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Table Joins in Discoverer !!!

12412 Member Posts: 15
edited Mar 12, 2010 3:16PM in Discoverer
I am new to the Discoverer Tool.. Can any one please tell me how
does one go about creating joins of tables in discoverer when
creating a workbook..



  • 6399
    6399 Member Posts: 3
    You need to create the joins in the Admin edition of Discoverer.

    You can't create joins in the User/Plus/Viewer editions. Once
    the joins are created and you have selected the first column to
    include in the workbook, the joined tables will be highlighted.
  • 44099
    44099 Member Posts: 4
    Note: you may also want to create views which contain the
    joined tables and then import the view as a table into Admin.
    You could also use the "custom folder" option to create a view
    in the Admin. module.
  • 13067
    13067 Member Posts: 8
    I just wanted to add that you can create Custom SQL folders in
    the Admin edition. They equate to views and are very flexible
    when you want to create joins between tables where there are no
    FK constraints between two or more tables.
  • 14728
    14728 Member Posts: 633
    Lisa is correct the tool to use for this is the Admin Edition.

    Worth adding that when you create your EUL joins will
    be picked up from any foreign key definitions you
    have on your schema for Tables.

    If you want to create joins between views however, these
    will have to be manually created in the EUL.

    Good Luck.
  • 512745
    512745 Member Posts: 11
    I am new to Discoverer too and i am finding that the un-ability for users of plus to create joins is going to be a BIG problem.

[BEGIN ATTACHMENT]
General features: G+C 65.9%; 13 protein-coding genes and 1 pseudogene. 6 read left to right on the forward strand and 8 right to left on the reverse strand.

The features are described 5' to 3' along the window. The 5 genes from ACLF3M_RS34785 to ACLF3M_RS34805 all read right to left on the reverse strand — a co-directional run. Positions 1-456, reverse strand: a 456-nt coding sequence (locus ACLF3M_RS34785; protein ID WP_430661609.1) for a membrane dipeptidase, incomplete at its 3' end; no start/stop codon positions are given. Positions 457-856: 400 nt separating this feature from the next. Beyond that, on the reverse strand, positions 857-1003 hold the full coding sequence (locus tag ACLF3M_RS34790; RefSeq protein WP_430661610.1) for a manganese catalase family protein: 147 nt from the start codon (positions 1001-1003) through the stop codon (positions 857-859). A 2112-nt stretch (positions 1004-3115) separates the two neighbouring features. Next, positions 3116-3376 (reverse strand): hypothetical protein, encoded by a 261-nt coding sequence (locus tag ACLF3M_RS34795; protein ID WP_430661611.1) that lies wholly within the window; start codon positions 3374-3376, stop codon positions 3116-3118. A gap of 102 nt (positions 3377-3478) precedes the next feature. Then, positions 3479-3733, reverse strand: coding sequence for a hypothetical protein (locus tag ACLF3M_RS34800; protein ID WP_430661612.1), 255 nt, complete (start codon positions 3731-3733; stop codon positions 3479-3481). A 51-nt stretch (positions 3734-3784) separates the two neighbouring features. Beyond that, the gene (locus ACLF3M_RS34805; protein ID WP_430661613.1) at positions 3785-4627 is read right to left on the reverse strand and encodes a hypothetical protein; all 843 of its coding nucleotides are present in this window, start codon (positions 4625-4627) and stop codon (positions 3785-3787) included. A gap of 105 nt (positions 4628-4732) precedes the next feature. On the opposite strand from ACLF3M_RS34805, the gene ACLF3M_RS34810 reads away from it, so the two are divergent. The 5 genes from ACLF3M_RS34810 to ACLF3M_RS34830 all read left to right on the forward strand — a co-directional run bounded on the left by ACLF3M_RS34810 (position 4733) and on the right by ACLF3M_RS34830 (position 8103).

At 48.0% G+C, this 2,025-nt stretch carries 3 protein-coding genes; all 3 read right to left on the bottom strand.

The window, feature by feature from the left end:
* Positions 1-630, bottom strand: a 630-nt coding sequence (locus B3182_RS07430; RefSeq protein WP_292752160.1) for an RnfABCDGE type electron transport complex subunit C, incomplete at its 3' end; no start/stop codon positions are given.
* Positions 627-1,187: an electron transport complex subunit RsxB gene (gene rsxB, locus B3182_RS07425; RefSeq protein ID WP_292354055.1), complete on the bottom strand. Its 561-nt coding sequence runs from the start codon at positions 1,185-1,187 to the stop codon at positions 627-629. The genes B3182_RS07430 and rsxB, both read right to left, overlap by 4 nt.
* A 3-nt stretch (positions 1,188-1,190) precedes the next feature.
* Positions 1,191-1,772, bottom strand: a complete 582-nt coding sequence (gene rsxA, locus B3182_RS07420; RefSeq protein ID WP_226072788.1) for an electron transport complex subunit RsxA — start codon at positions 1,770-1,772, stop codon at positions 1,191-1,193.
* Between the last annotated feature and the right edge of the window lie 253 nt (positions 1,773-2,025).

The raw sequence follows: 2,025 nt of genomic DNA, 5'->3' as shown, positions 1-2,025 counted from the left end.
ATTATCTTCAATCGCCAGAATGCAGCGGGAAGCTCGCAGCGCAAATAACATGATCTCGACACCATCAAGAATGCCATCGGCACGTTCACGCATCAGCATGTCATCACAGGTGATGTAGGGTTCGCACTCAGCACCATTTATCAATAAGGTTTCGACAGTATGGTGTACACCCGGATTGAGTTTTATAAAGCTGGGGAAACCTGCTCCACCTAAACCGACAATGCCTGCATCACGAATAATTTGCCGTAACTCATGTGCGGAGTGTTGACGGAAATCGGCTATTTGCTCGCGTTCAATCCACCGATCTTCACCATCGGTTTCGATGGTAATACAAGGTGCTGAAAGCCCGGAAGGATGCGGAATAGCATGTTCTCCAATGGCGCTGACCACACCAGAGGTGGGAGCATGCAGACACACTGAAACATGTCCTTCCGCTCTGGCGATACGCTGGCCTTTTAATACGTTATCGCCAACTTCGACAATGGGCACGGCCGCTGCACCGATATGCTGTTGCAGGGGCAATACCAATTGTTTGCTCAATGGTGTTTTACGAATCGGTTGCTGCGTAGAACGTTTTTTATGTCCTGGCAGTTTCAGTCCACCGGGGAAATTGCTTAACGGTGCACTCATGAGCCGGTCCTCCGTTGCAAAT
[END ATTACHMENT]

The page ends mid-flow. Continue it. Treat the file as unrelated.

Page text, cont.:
Can someone please tell us WHY? they did it this way?
  • Russ Proudman
    Russ Proudman Member Posts: 2,079
    This is a potentially huge question.

    But in a nutshell, before Discoverer, Oracle had a tool that allowed end users to perform joins and then run reports (well their version of a report). Unfortunately, your average end user is not an Oracle technical person and therefore, in my opinion - and like it or not, I've seen it over and again - the end user screws up.

    An end user has no idea of the ramifications of joining Oracle tables / views. Hell, I've been working with Oracle / Apps, etc. since around 1995 and I still don't know every time I sit down to work. Sure, we all know are favourite tables / views, but thank God for TRMs to actually try to figure out what the heck is going on - and even then, crossing our collective fingers.

    So, the idea of a middle layer was created. At just around the same time, the other big report companies did the same thing. Cognos created the catalog, Business Objects the universe, etc.

    So, the idea is a Discoverer Administrator has the brains - and the Oracle technical knowledge - to either bring the tables in and join them (or write SQL in folders directly, etc.) or create database views that work and then point at them via the EUL. Then, there's about 3 million and two, other things you should do in the EUL as the Admin (ie: security, privs, LOVs, hierarchies, alternate sorts, pre-calculations, pre-conditions, sorting of folders, defaults to set, scheduling of reports, materialized views, etc., etc.).

    So, if a company has a good Disco Admin, it can make a huge difference to reporting at a company.

    It may seem dumb when you first come across it, but in the something like 10+ years I've been working with Discoverer, it makes alot of sense ...

  • 512745
    512745 Member Posts: 11
    Russ, thanks for your response. it makes sense in some environments but not all.

    We tend to have reporting users who are pretty savvy at joins. We don't want them to be admins but plus users (report writers) and should have the ability to do joins. Focus and WebFocus has had this ability for over 15 years. I am beginning to see why we might need a more robust reporting tool than discoverer.

    Oh well, live and learn. La de da.

    By the way this forum is great and there are a lot of good things about Discoverer we are just unhappy with this part and it is going to slow us way down......
  • Russ Proudman
    Russ Proudman Member Posts: 2,079
    edited Nov 21, 2006 5:44PM